Posted on June 07, 2017
In these complex times that we live in, leadership in its broadest form is faced with dire challenges. The solutions to these challenges will require new and different approaches to leadership. R. Buckminster Fuller said that 'You never change things by fighting the existing reality. To change something, build a new model that makes the existing model obsolete.'
Prof Derick de Jongh, Director of the Albert Luthuli Centre for Responsible Leadership (ALCRL) at the University of Pretoria (UP), shares the same sentiment as Buckminster explaining that when faced with a complex society you need new approaches to leadership. 'According to a colleague of mine, Prof Mary Uhl-Bien from the Neeley School of Business at Texas Christian University, complexity is simply about 'rich interconnectivity where various forces of change basically connect with each other', while these forces of change refer to for example the levels of inequality that have reached a point where they connect to the political economy,' says Prof De Jongh. Radical economic transformation, #FeesMustFall, and climate change are just a few examples of such forces of change in the complex society we live in today.
Prof De Jongh explains that institutions and organisations have not kept up with changing times. 'In the past, you would come to university, study, get your degree and leave. Now suddenly universities are confronted with very complex situations with poor students relying on universities and government to support them in finishing their studies. This on its own has cultural implications because the demography of universities has changed over time.' For this kind of complex issue, there is no simple linear process or answer. It will require much more than the traditional views of leadership generally seen as the so-called 'strong, articulate, usually 'great man' theory of leadership' to come up with solutions. 'What we are basically saying is that the kind of leadership that we are used to is not going to be the type of leadership that we need to come up with solutions for these complex times going forward,' he reiterates.
Prof De Jongh uses the metaphor of a symphony orchestra versus a jazz band to illustrate what he means when he talks about rethinking leadership in complex times. 'A symphony orchestra is structured, predictable and it follows very specific rules (the music score) – there is a conductor with various instrumentalists and they all follow a particular music score as directed by the conductor,' he explains. They cannot deviate from this score because this would negatively affect the harmony of the music, resulting in a cacophony of sound. He adds that this is like the conventional approaches to leadership – where leaders are trained to stand in front of people and strictly apply and enforce rules. 'What is basically happening is that leaders are following or using conventional approaches and applying misplaced styles of leadership to try and deal with complex problems. Prof Ul-Bien simply writes 'you need complexity to beat complexity'. What she is saying and Prof De Jongh fully supports, is that one should allow these conversions and opposing forces of change to emerge. This will cultivate a culture of new approaches to deal with these opposing challenges, valuing disagreements and embracing real, uncomfortable debates. 'There is a lot to learn from this,' says Prof De Jongh.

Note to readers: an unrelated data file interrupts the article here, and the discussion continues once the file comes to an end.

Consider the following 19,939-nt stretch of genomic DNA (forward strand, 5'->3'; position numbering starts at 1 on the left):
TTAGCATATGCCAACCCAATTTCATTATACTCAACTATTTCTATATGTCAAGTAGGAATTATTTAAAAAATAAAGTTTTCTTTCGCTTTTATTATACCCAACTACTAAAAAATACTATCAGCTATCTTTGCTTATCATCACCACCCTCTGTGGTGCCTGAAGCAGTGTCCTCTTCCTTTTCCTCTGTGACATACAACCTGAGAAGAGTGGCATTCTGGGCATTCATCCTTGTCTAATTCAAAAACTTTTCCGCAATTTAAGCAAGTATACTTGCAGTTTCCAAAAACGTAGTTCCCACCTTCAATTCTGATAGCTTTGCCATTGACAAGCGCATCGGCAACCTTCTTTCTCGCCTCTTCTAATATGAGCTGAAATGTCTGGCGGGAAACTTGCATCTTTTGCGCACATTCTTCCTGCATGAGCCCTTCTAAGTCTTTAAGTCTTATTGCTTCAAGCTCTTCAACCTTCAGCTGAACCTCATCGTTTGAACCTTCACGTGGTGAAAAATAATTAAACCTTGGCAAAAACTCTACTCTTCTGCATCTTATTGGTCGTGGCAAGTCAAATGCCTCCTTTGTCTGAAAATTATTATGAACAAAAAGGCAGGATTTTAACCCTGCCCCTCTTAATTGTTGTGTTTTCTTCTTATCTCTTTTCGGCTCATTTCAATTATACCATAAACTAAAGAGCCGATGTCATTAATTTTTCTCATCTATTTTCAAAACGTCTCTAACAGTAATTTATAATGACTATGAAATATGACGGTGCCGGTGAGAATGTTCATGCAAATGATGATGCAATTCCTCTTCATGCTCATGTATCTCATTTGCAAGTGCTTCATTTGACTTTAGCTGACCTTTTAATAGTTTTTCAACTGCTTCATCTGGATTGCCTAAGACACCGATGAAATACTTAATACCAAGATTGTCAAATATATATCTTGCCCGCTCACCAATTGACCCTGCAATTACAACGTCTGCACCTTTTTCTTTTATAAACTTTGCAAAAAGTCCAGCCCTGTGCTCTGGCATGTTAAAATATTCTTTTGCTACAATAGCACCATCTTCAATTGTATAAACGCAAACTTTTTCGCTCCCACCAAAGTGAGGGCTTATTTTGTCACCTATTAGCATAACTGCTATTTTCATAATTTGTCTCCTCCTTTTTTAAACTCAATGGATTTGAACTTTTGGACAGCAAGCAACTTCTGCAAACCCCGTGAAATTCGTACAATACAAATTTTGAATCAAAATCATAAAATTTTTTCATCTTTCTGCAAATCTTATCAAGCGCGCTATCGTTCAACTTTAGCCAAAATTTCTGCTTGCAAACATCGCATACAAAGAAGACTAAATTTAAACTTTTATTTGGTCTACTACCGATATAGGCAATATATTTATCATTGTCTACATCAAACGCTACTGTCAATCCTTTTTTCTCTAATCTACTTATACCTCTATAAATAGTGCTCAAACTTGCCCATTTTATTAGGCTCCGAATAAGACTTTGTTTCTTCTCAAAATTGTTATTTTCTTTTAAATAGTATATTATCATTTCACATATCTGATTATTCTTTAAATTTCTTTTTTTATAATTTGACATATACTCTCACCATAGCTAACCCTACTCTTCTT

Jazz, on the other hand, is completely different. There is no fixed musical score. There is a lot of improvisation taking place between musicians and it might sound unmusical to someone who doesn't know the genre. 'To the unlearned ear, it could just sound like a cacophony. Jazz is an acquired taste, it is unpredictable and a bit crazy,' says Prof De Jongh. He elaborates that right now, we are basically confronted with a 'jazz band moment' in the world rather than with a symphony orchestra. One cannot put a symphony orchestra conductor in front of a jazz band. 'Circumstances today are not predictable and precise, they are complex and we need leadership that can deal with a jazz band scenario,' he adds. Leaders must position themselves within the 'unmusical and cacophony' situation and become part of it. 'Embrace the conflicting sounds,' he says.
Fortunately, the ALCRL trains leaders that will be able to deal with the jazz band scenario. PhD and MPhil students are regularly presented with complex problems to solve. 'We need to situate leadership in a world where we have unprecedented challenges whether in a social, economic or at an environmental level,' says Prof De Jongh. The ALCRL co-creates what leadership looks like in a complex world by introducing forces of change and the emergence of creative solutions in the hope that it will equip our students for the issues they will encounter in leadership positions.
Prof De Jongh says that the ALCRL endeavours to spread the legacy of Chief Albert Luthuli into complex leadership situations. 'We want to advance his legacy because he was a remarkable man who lived in very complex times and stood by his own values of peace and reconciliation. He showed courage to allow conflicting forces of change to interact and provided a constructive platform for dialogue and solution seeking. He never forced his ideas on people and he allowed society to form part of the solutions,' he explains. With that said, Chief Luthuli continues to be a great leader to look up in jazzing up leadership.
Prof De Jongh first presented these ideas at the Governance Conference: Inclusive Capitalism – Leading South Africa with Courage. The conference was held at the Emperors Palace on Thursday, 22 May 2017. He was one of the keynote speakers amongst Dr Reuel Khoza, Adv Thuli Madonsela and Prof Mervyn King.
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